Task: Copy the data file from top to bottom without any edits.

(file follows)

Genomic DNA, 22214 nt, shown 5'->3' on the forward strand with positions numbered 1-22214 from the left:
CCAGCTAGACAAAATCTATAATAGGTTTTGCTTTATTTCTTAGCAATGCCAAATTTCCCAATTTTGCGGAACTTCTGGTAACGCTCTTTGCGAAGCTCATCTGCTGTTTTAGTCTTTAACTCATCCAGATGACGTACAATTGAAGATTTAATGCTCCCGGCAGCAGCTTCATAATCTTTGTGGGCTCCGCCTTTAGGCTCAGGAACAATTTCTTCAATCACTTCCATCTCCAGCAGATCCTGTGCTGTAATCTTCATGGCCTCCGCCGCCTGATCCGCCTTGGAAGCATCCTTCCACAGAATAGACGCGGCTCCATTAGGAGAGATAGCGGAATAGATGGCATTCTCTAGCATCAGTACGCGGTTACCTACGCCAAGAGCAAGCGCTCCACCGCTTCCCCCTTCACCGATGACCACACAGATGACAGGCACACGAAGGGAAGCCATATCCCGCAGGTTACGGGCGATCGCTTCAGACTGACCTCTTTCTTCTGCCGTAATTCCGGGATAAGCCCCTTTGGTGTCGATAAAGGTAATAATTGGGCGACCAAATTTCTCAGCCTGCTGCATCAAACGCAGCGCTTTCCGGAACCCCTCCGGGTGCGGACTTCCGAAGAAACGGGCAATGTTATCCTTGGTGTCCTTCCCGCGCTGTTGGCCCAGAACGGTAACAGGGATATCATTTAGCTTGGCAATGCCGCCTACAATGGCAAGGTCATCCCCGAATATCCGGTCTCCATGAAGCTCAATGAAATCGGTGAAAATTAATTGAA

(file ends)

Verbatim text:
Genomic DNA, 22214 nt, shown 5'->3' on the forward strand with positions numbered 1-22214 from the left:
CCAGCTAGACAAAATCTATAATAGGTTTTGCTTTATTTCTTAGCAATGCCAAATTTCCCAATTTTGCGGAACTTCTGGTAACGCTCTTTGCGAAGCTCATCTGCTGTTTTAGTCTTTAACTCATCCAGATGACGTACAATTGAAGATTTAATGCTCCCGGCAGCAGCTTCATAATCTTTGTGGGCTCCGCCTTTAGGCTCAGGAACAATTTCTTCAATCACTTCCATCTCCAGCAGATCCTGTGCTGTAATCTTCATGGCCTCCGCCGCCTGATCCGCCTTGGAAGCATCCTTCCACAGAATAGACGCGGCTCCATTAGGAGAGATAGCGGAATAGATGGCATTCTCTAGCATCAGTACGCGGTTACCTACGCCAAGAGCAAGCGCTCCACCGCTTCCCCCTTCACCGATGACCACACAGATGACAGGCACACGAAGGGAAGCCATATCCCGCAGGTTACGGGCGATCGCTTCAGACTGACCTCTTTCTTCTGCCGTAATTCCGGGATAAGCCCCTTTGGTGTCGATAAAGGTAATAATTGGGCGACCAAATTTCTCAGCCTGCTGCATCAAACGCAGCGCTTTCCGGAACCCCTCCGGGTGCGGACTTCCGAAGAAACGGGCAATGTTATCCTTGGTGTCCTTCCCGCGCTGTTGGCCCAGAACGGTAACAGGGATATCATTTAGCTTGGCAATGCCGCCTACAATGGCAAGGTCATCCCCGAATATCCGGTCTCCATGAAGCTCAATGAAATCGGTGAAAATTAATTGAA